One of the most common problems in security I enounter as a security aware person is password generation and remembrance. Where can a person, especially a non tech-savy user, come up with secure randomly generated passwords; how can they remember them? If I have trouble as a tech savy professional how could the average user of a secure system, maintain private and random passcodes? Add in intelligence level activities such as sneak-n-peak warrants, or illegal searches by foreign intelligence services and what hope have we of maintaining the security of and remembering 10-20 mixed character passcodes. Furthermore, past hacking has show that the personal computers of secure users, even the most intelligent, can be compromised through a variety of methods. This adds another level of difficulty for non-tech-savy users, for example, during an investiagtion of a serious Nasdaq computer system hacking event, “Investigators also discovered that the website run by One Liberty Plaza’s building management company had been laced with a Russian-made exploit kit known as Blackhole, infecting tenants who visited the page to pay bills or do other maintenance.” (Bloomberg).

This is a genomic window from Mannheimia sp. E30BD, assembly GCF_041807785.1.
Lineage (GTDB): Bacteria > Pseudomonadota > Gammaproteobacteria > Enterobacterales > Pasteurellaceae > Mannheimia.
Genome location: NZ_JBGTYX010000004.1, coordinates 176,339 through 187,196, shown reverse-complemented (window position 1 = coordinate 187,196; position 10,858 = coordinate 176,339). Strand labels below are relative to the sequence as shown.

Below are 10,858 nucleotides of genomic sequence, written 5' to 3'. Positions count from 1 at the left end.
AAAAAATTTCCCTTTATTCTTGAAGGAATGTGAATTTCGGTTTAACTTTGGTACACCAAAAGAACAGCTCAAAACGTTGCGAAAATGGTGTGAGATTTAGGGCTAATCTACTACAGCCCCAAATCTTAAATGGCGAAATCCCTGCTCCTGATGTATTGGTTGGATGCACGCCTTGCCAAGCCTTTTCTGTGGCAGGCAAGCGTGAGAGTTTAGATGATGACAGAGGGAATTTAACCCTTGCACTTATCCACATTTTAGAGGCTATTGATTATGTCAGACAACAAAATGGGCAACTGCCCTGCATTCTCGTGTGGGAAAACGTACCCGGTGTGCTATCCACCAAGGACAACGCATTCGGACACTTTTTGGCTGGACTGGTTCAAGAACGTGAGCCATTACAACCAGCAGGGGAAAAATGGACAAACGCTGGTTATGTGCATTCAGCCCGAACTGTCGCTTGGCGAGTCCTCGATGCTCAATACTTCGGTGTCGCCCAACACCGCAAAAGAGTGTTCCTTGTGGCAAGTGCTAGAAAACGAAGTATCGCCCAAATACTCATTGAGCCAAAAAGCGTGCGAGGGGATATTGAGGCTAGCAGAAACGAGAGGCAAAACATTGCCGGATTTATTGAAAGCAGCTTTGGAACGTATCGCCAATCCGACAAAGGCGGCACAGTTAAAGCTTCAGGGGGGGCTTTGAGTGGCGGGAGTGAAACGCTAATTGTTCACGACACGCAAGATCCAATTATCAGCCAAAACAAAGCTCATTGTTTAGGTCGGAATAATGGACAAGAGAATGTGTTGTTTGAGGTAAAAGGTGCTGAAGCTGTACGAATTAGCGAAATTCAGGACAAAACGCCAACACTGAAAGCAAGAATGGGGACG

Even if users do not log into secure systems from compromised devices, there is the serious issue of multiple use passwords. Even I am guilty of using passwords across different systems for easy remembrance. What are the chances that 1 of a 100 users uses the same password for their banking account as a secure system? Quite high I would hazard. So, how could we fix this tantalizing issue, and in a manner easy enough for the lowest common denominator user. For inspiration, I will look to the genious of past cryptographers, particularly Frank Miller, and his invention of the One-Time-Pad.